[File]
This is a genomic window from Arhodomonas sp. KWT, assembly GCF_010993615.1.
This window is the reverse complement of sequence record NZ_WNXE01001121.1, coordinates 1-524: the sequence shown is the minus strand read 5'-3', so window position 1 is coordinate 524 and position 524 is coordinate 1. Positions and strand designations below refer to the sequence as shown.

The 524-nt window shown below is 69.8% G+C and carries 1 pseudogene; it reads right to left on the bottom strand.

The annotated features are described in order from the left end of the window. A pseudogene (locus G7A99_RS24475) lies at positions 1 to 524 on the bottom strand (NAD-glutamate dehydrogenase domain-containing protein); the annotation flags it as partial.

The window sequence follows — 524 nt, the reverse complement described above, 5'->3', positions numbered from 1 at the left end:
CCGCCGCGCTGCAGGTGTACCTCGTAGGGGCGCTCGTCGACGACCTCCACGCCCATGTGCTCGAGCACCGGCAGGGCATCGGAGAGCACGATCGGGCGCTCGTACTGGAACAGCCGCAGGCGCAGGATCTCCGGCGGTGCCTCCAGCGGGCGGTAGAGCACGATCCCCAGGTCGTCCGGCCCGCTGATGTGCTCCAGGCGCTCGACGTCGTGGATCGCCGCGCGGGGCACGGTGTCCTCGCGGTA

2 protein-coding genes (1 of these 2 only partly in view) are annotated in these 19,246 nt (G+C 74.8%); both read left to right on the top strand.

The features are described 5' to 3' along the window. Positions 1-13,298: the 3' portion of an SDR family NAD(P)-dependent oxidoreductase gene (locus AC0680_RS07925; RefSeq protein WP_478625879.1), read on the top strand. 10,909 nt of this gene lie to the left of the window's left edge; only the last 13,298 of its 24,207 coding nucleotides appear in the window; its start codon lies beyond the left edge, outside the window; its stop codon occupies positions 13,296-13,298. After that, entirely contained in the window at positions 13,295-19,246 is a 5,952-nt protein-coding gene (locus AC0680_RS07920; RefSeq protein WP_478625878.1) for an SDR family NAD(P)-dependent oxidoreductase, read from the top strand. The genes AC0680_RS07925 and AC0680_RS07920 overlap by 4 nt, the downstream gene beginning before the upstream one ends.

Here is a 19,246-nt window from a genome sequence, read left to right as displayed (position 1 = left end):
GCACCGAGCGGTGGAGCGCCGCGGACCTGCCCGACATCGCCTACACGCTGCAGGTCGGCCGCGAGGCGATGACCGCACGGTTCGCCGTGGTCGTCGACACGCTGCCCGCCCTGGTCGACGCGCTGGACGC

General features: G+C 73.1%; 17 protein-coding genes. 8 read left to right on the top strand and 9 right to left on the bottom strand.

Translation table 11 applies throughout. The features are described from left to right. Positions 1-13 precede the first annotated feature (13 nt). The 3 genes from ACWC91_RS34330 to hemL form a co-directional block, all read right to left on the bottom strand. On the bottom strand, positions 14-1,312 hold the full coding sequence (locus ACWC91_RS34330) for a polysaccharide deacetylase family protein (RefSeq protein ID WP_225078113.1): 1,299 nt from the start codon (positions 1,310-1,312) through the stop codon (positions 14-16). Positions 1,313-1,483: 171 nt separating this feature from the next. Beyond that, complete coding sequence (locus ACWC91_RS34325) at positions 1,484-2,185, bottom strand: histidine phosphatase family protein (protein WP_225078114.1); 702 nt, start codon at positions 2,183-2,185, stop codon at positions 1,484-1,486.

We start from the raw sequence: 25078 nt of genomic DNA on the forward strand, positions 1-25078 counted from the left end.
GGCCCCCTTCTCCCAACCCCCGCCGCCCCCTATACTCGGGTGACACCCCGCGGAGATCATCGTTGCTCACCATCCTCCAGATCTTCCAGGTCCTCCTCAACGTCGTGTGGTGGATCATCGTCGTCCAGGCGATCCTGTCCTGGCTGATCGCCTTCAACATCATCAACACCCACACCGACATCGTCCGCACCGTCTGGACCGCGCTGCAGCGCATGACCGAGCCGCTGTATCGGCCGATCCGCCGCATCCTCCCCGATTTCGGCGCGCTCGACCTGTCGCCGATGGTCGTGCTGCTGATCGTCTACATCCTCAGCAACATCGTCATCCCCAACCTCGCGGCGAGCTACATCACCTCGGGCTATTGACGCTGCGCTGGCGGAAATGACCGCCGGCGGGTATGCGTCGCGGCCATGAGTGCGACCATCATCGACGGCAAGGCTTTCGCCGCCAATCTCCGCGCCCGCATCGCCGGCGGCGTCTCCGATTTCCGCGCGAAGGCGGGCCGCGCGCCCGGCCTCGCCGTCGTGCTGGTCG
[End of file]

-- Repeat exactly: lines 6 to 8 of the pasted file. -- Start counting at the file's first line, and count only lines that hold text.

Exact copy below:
CCGCCGCGCTGCAGGTGTACCTCGTAGGGGCGCTCGTCGACGACCTCCACGCCCATGTGCTCGAGCACCGGCAGGGCATCGGAGAGCACGATCGGGCGCTCGTACTGGAACAGCCGCAGGCGCAGGATCTCCGGCGGTGCCTCCAGCGGGCGGTAGAGCACGATCCCCAGGTCGTCCGGCCCGCTGATGTGCTCCAGGCGCTCGACGTCGTGGATCGCCGCGCGGGGCACGGTGTCCTCGCGGTA

2 protein-coding genes (1 of these 2 only partly in view) are annotated in these 19,246 nt (G+C 74.8%); both read left to right on the top strand.

The features are described 5' to 3' along the window. Positions 1-13,298: the 3' portion of an SDR family NAD(P)-dependent oxidoreductase gene (locus AC0680_RS07925; RefSeq protein WP_478625879.1), read on the top strand. 10,909 nt of this gene lie to the left of the window's left edge; only the last 13,298 of its 24,207 coding nucleotides appear in the window; its start codon lies beyond the left edge, outside the window; its stop codon occupies positions 13,296-13,298. After that, entirely contained in the window at positions 13,295-19,246 is a 5,952-nt protein-coding gene (locus AC0680_RS07920; RefSeq protein WP_478625878.1) for an SDR family NAD(P)-dependent oxidoreductase, read from the top strand. The genes AC0680_RS07925 and AC0680_RS07920 overlap by 4 nt, the downstream gene beginning before the upstream one ends.